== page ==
Della From the Corner

From the corner: Growth is hard.

To grow and to improve, we must do things that are uncomfortable. We must take do things that scare us, that push us into a direction where we would not have gone if we simply let our own inertia determine our direction.

Sometimes we grow because we have no other choice-- because something in our circumstances determined the change of course without asking our permission.

But if we are serious, if we truly intend to grow as much as we can, if we decide that we will capitalize on the full extent of our potential…

Then we cannot coast and we cannot leave growth to chance.

Intentional growth requires seeking out, embracing and grappling with the things that would change us.

It means agreeing to do things that we don't completely know how to do.

It means accepting failure and criticism, even blunt criticism, and intentionally grasping that as tools for building your own growth.

It means trusting others, being honest with others, sharing your limitations with others, so that they can join you in building your growth, as well as theirs.

We all know deeply that not growing means dying. And none of us want that. But are we working on our growth, or are we just hoping vaguely that it will happen?


From the corner: Strengths and Weaknesses

 We spend a lot of time dealing with strengths and weaknesses.  We do StrengthFinders tests on our students, we do SWOT analyses for our Link clients, and we spend hours coaching our students and young professionals on items of professional management that they have not yet learned.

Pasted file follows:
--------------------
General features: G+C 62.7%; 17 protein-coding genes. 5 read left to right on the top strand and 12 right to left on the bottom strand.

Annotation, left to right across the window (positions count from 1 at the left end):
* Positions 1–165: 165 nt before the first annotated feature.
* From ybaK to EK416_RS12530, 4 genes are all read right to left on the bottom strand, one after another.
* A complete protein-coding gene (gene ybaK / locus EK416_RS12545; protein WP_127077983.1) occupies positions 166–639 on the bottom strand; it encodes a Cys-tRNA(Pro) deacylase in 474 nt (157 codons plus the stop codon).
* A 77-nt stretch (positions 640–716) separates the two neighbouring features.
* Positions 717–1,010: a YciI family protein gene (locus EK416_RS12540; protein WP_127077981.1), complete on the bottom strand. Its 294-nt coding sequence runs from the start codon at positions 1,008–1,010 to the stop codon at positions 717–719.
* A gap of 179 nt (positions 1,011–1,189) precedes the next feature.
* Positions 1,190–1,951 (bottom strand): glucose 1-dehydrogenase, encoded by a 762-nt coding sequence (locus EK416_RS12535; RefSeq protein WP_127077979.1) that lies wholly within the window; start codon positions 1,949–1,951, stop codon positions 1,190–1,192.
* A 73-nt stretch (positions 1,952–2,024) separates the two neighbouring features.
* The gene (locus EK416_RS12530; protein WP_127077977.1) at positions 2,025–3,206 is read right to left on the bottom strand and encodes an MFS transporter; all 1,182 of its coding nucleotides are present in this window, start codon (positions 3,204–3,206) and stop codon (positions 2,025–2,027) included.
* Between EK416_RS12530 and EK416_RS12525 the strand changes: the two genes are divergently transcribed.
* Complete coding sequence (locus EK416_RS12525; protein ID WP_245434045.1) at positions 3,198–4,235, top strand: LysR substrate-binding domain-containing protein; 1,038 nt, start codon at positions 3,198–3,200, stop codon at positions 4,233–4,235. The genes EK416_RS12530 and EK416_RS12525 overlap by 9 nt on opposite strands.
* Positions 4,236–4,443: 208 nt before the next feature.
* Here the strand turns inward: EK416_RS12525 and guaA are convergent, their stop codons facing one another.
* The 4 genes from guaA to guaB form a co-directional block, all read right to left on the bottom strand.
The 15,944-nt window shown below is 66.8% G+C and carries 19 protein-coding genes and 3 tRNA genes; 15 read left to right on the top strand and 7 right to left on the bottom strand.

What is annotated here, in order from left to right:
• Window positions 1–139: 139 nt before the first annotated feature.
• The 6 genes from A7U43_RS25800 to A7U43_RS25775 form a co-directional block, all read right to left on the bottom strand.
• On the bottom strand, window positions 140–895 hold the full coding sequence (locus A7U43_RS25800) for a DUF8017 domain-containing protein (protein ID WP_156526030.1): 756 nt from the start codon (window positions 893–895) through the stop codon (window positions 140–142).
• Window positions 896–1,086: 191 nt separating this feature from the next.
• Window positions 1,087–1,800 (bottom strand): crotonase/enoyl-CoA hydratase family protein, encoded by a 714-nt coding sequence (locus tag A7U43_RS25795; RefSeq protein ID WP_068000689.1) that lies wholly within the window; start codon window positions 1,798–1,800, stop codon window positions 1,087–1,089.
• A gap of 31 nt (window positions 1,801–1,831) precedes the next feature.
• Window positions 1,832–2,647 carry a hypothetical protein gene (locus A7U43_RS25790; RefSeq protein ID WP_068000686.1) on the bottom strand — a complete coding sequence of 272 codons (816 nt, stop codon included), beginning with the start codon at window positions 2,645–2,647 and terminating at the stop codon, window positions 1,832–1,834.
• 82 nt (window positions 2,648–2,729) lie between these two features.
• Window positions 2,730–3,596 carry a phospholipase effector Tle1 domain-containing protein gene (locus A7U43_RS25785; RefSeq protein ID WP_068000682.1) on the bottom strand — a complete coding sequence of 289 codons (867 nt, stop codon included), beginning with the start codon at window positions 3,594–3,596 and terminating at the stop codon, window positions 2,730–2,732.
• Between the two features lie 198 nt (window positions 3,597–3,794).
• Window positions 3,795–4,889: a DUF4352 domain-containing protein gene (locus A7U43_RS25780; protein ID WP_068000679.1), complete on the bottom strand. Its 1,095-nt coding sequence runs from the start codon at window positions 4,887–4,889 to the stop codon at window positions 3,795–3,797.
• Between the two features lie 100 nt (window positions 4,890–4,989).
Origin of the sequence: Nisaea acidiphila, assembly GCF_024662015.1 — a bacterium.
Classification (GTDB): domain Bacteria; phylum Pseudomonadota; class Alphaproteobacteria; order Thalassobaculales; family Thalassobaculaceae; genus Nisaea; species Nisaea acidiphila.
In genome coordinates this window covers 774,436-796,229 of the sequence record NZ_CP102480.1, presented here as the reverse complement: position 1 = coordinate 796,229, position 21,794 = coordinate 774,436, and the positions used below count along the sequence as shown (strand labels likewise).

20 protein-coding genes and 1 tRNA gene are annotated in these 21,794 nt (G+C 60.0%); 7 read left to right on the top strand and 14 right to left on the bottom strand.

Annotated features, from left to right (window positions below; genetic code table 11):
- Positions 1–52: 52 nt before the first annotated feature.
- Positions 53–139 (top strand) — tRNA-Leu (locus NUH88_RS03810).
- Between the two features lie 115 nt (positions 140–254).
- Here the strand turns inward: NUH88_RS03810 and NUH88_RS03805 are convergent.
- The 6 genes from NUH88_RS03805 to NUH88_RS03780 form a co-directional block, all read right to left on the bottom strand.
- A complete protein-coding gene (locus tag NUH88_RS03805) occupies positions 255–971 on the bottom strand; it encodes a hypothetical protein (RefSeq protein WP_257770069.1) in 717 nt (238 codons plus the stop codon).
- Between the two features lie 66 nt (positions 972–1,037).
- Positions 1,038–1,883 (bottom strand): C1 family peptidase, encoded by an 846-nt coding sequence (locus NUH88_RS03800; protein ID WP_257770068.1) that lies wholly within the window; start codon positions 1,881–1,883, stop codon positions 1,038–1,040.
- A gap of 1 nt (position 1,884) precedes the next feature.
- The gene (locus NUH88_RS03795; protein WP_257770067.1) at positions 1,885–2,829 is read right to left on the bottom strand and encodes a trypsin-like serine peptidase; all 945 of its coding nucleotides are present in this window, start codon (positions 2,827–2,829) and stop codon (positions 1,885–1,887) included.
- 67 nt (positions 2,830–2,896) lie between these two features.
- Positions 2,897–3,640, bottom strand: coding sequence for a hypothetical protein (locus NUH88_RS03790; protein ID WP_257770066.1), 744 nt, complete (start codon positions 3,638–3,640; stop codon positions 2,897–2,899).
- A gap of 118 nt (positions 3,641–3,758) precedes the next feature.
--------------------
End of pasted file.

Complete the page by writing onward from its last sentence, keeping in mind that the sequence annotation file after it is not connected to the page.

We all know that we have things that we are good at, and things that we are…not so good at.  If we have worked for a large company, chances are we can find a place to slot ourselves, our niche.  We can find a role that makes the most of our strengths and keeps us from getting in too much trouble from our weaknesses.  

But as our businesses get smaller, and as so many of us find ourselves running small businesses or organizations at points in our lives, our weaknesses get more and more in our way.  For a lot of us, the biggest weakness (and threat to the work that we care about) comes in the form of the stuff that we know is necessary, but isn’t what we get to spend our time on. Do you love dogs and excel at training them?  Chances are you don’t want to spend your time on accounting.  Great at designing new projects?  Chances are you might not be so good at marketing.  

When you run a small business, you find yourself having to do everything because you don’t have anyone else to do it. And chances are, you don’t know how to do the things that you have to do, or you don’t know how to do them well or efficiently.  

The difference between the success and failure of your work probably doesn’t depend on how you do the things you love -- the purpose of your business, the things that you knew your could do well enough to offer them to other people.  Most of the time, the failure of a business - and more than four out of five small businesses fail within a few years of their start - happens because one of their weaknesses did them in.  The best dog groomer who does not understand marketing, or the smartest investor who cannot manage employees, end up in the same situation - losing money and looking for a job.

Every small business owner needs to take a clear-eyed look at their weaknesses -- and either build up their skills in that space and get help doing so.

We designed Econogy to help you address those weaknesses.